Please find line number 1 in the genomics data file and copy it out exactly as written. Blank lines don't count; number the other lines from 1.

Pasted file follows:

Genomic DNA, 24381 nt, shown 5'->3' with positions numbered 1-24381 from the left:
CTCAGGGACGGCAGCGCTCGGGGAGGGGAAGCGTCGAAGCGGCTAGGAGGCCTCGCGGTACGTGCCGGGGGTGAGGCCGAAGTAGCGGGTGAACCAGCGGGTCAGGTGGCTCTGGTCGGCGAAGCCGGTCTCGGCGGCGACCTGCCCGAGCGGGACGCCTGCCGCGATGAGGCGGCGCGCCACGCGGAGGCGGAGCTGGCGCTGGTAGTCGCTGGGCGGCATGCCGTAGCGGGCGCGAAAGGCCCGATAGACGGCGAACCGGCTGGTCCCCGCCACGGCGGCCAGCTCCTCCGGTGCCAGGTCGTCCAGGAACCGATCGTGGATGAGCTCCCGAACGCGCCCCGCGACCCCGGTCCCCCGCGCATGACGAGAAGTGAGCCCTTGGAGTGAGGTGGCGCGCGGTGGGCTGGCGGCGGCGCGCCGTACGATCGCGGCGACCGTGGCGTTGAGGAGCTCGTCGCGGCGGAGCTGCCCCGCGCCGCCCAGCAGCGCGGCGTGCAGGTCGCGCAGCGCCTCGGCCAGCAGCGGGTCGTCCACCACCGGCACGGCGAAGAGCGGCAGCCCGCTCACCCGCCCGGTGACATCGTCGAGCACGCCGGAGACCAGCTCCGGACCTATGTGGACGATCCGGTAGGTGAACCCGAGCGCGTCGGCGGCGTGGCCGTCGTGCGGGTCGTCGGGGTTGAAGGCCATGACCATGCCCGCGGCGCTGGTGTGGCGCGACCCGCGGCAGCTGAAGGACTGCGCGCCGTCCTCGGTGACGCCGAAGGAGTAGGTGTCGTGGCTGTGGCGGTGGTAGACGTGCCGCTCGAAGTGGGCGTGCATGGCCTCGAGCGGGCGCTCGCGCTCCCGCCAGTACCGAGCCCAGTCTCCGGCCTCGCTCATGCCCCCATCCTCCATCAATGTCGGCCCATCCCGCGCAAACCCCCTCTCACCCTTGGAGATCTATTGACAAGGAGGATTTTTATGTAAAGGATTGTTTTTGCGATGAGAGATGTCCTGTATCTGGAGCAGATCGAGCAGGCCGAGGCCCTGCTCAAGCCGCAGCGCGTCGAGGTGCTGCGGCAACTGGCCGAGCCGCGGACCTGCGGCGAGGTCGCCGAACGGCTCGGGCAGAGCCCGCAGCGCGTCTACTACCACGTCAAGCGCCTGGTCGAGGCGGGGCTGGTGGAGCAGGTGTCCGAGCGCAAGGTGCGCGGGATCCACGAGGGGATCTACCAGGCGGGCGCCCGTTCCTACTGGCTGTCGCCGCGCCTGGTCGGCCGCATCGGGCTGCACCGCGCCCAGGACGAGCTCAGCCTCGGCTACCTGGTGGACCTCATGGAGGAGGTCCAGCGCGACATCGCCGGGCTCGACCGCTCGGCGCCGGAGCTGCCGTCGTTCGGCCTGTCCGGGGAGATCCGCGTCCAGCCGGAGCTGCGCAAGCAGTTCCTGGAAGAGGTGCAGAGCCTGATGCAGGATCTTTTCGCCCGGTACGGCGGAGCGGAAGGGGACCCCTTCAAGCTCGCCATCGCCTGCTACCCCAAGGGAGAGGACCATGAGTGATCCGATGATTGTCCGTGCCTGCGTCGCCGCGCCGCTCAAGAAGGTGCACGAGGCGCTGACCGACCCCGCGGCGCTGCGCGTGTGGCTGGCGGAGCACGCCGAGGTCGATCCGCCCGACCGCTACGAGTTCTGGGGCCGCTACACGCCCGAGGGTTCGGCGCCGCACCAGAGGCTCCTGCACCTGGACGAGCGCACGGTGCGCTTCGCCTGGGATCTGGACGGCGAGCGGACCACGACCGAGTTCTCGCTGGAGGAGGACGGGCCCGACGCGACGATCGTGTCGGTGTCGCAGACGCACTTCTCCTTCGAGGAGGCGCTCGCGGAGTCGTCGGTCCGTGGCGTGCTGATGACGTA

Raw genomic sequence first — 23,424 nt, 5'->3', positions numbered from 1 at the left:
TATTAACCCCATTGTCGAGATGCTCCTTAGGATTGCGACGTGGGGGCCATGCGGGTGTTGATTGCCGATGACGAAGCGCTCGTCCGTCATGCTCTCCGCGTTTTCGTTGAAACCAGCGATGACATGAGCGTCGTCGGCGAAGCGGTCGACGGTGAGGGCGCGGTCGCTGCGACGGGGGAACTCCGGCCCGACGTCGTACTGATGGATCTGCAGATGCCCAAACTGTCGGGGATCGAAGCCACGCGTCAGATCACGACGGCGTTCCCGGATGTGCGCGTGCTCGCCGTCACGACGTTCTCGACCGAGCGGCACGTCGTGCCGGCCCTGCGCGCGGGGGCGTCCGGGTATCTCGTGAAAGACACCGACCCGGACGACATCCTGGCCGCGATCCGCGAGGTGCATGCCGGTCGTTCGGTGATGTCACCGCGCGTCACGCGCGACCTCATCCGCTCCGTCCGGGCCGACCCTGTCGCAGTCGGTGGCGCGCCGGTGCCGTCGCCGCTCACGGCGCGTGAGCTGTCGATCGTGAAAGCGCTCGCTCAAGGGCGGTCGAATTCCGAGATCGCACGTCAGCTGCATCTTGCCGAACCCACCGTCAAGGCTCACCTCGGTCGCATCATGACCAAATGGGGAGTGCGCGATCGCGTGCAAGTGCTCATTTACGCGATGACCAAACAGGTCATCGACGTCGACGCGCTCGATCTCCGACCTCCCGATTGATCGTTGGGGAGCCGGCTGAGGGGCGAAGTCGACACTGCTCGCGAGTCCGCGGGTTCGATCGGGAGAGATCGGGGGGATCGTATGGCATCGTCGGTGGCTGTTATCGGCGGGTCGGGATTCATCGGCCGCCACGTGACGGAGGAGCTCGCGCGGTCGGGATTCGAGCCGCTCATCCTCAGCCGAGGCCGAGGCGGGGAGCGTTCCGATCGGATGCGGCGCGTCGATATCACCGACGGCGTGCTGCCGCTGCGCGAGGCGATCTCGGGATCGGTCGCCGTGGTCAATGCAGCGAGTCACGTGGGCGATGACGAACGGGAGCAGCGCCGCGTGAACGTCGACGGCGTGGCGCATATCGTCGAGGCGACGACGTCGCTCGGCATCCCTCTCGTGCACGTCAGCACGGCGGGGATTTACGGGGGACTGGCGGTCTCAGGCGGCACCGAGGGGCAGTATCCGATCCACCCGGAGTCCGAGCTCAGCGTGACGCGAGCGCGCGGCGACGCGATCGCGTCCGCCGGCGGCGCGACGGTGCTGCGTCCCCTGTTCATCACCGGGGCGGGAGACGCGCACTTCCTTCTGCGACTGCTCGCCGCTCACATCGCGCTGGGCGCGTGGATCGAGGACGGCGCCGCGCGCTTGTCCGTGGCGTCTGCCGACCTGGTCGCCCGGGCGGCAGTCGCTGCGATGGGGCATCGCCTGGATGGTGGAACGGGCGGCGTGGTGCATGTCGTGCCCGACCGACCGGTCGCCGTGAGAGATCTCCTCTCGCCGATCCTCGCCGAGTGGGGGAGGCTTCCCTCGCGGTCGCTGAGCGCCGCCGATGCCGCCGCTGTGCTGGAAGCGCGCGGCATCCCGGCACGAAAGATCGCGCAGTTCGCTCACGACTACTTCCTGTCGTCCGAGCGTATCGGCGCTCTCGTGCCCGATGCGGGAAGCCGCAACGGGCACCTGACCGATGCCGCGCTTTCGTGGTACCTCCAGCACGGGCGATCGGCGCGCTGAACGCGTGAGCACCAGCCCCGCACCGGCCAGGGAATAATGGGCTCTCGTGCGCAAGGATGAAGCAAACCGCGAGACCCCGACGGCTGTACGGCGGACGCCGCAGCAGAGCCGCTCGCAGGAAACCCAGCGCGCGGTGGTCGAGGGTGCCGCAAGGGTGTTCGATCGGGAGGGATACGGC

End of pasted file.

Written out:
Genomic DNA, 24381 nt, shown 5'->3' with positions numbered 1-24381 from the left: